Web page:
A sense of purpose
I am not as depressed now,” says Jim (not his real name), a college junior. Jim was diagnosed with clinical depression in high school, and has been taking antidepressants for years.
Before the pandemic, he saw me in the office regularly, to discuss potential issues before they became overwhelming. Now, we chat online.
“Maybe because there are no more tests,” Jim says. “No pressure. And everyone is in the same boat. Weird, but I feel much better. I don’t have the urge to harm myself these days.”
“I am relieved,” I say. “What have you been doing at home?”
“At first I binged on Netflix, but then got bored. I cleaned out the closets, and my mom gave away stuff to our helpers and neighbors. That felt good.”
“Have you developed new hobbies?” I ask.
“I used to cook before, but I stopped. One time I watched ‘MasterChef’ and decided to do a carbonara. Not to show off online, LOL, but to make for my family. I was shocked when my sister, who can be irritating, said she loves it! Now I am helping our cook with our meals.
“Our neighbor is a nurse, who gets home tired. So I cook extra for her. Before I knew it, my cousins also want the food, because they are tired of eating the same meals at home.”
“I am sure you have thought about making this into a business,” I say.
“My mom told me to charge for the food,” Jim says. “But a business makes me tired. Everything has to be perfect always, which is so much pressure. I don’t want to post online. I don’t want to worry about ‘likes’ and ‘shares,’ which was what made me so depressed before. It’s enough that friends and family love my food.”
“Even if you feel better, do not stop your meds without your doctor’s say-so,” I say.
“Yes, I still take them,” says Jim. “I am better, but I still have bad days. Before the pandemic, when I wake up, I feel like a zombie. Now I have no time to dwell on bad things. I have to plan menus, try recipes. It’s tiring, and sometimes the food does not come out right. But my family and friends love it, which is awesome.”
I am proud of Jim, who has found purpose in these troubled times. But I worry about Lia, who before the pandemic was all set on going to law school. Unlike Jim, she was never diagnosed with any mental health issue.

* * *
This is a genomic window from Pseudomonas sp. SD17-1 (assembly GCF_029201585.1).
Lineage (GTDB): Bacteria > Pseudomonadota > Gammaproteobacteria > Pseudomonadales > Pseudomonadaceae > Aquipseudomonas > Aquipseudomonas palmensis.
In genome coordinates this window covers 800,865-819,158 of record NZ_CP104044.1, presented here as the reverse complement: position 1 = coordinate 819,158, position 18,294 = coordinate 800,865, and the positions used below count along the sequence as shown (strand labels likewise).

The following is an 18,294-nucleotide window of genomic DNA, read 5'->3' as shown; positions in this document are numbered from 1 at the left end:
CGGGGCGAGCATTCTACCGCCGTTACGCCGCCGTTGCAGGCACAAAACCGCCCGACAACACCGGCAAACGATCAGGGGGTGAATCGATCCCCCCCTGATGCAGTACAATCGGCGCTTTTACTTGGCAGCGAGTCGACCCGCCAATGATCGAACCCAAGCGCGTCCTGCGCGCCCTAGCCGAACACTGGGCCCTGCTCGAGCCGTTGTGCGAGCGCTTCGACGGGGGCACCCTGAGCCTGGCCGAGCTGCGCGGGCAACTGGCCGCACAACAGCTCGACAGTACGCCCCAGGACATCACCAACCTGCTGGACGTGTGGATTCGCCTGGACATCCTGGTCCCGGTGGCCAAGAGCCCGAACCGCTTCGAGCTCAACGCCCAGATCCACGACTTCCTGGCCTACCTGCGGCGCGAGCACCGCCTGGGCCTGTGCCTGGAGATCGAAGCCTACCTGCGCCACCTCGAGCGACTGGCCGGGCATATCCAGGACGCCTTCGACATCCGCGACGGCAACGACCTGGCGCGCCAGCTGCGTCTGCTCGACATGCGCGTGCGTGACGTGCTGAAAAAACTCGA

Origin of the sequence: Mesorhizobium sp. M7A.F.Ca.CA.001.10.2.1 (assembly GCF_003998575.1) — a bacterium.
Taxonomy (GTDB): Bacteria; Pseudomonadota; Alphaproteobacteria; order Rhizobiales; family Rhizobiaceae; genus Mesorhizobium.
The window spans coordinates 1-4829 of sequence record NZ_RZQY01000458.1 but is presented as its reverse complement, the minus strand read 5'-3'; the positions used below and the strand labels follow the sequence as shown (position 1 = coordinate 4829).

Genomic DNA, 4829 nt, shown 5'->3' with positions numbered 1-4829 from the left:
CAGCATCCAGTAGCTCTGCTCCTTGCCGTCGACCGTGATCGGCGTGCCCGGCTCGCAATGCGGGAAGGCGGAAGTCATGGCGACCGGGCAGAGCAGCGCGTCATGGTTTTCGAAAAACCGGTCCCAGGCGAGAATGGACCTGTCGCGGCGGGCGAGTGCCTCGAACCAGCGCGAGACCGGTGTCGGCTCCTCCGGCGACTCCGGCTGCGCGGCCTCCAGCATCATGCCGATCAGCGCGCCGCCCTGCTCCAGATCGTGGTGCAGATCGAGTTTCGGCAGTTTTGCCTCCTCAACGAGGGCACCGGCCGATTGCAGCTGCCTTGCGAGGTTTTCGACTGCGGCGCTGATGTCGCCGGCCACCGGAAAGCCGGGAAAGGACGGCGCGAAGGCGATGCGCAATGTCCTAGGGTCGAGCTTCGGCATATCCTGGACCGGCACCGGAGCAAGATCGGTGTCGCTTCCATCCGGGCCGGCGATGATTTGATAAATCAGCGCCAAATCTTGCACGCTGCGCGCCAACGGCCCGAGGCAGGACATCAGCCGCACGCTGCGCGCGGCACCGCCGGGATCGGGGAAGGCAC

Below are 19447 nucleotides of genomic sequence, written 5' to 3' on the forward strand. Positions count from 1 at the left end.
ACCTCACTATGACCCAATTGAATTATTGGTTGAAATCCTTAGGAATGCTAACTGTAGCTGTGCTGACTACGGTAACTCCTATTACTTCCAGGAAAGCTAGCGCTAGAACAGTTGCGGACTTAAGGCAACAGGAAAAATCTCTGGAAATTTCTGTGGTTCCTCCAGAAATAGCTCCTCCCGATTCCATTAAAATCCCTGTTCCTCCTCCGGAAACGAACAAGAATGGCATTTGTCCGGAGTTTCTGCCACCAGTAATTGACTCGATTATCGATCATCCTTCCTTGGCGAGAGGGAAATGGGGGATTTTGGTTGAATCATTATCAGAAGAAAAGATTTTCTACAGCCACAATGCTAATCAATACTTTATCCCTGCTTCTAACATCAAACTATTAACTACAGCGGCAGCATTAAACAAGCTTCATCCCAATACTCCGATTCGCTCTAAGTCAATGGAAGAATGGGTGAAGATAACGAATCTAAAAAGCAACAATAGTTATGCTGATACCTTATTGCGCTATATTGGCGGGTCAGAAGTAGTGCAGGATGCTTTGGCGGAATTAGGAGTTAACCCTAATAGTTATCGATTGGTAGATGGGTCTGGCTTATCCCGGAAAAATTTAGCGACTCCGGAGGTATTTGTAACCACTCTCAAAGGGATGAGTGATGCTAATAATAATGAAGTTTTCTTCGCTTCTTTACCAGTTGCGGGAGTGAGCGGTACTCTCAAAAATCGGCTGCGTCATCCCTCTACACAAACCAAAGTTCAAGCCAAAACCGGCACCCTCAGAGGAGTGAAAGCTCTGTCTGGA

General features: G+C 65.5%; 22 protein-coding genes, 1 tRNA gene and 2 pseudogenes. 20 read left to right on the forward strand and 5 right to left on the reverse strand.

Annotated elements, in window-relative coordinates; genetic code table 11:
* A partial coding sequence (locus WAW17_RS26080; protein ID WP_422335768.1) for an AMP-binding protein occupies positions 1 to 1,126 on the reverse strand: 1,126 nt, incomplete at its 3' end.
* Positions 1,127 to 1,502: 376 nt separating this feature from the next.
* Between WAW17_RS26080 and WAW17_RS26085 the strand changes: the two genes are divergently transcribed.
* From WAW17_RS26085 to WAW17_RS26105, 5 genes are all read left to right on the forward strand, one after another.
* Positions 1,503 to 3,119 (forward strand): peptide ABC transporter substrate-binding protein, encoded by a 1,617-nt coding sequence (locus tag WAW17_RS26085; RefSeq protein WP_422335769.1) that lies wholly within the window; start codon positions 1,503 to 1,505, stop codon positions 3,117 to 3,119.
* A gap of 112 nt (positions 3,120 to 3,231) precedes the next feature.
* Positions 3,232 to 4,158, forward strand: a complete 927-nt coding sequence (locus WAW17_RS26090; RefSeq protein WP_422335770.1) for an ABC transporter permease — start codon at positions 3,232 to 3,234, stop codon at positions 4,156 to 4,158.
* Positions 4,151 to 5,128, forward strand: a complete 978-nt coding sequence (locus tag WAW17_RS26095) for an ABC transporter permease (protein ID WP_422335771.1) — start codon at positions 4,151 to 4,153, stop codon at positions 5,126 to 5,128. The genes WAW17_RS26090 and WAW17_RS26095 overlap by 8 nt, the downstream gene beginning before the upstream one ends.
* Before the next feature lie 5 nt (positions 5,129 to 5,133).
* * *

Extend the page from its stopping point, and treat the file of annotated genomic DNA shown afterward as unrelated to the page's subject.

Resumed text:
Lia was doing fine in the early weeks of the quarantine, but as it wore on, she confined herself to her room, snapped at her parents, quarreled with her boyfriend.
“I did a lot of Lazada shopping, and when the boxes came, I felt excited at first,” Lia says. “We ordered delivery from hotels and restaurants, fancy steaks and such. But I feel guilty because poor people don’t have enough to eat, and we are spending a lot on deliveries.”
“Do you feel happier afterwards?” I ask.
“It’s exciting to get a new gadget,” Lia says. “I kid myself that I got it for law school, but I am just bored. It’s great to eat a good meal, but I get nervous wondering if the chef has the virus, so I tell my family we should stop ordering. But we can’t help it.”
“Have you tried to hone your cooking skills?” I ask.
“I don’t have the energy,” Lia says. “You know, I can’t stop thinking of my graduation gift, a trip to Europe. I am so mad at this virus, at the way it’s being handled. Life sucks.”
“You want to be a lawyer to help people,” I say. “Why don’t you start reading resources online?”
“I dreamed of topping the bar and joining this prestigious firm,” she says. “But it’s no use thinking about law school now.”
I advise Lia to see a psychiatrist soonest. She has lost any sense of purpose, which is harming her health. Next week, we discuss why finding meaning in life is better than just chasing after happiness. INQ
Queena N. Lee-Chua is with the board of directors of Ateneo’s Family Business Center. Get her book “All in the Family Business” at www.lazada.com.ph or call National’s Jennie Garcia at 0915-421-2276. Contact the author at [email protected]
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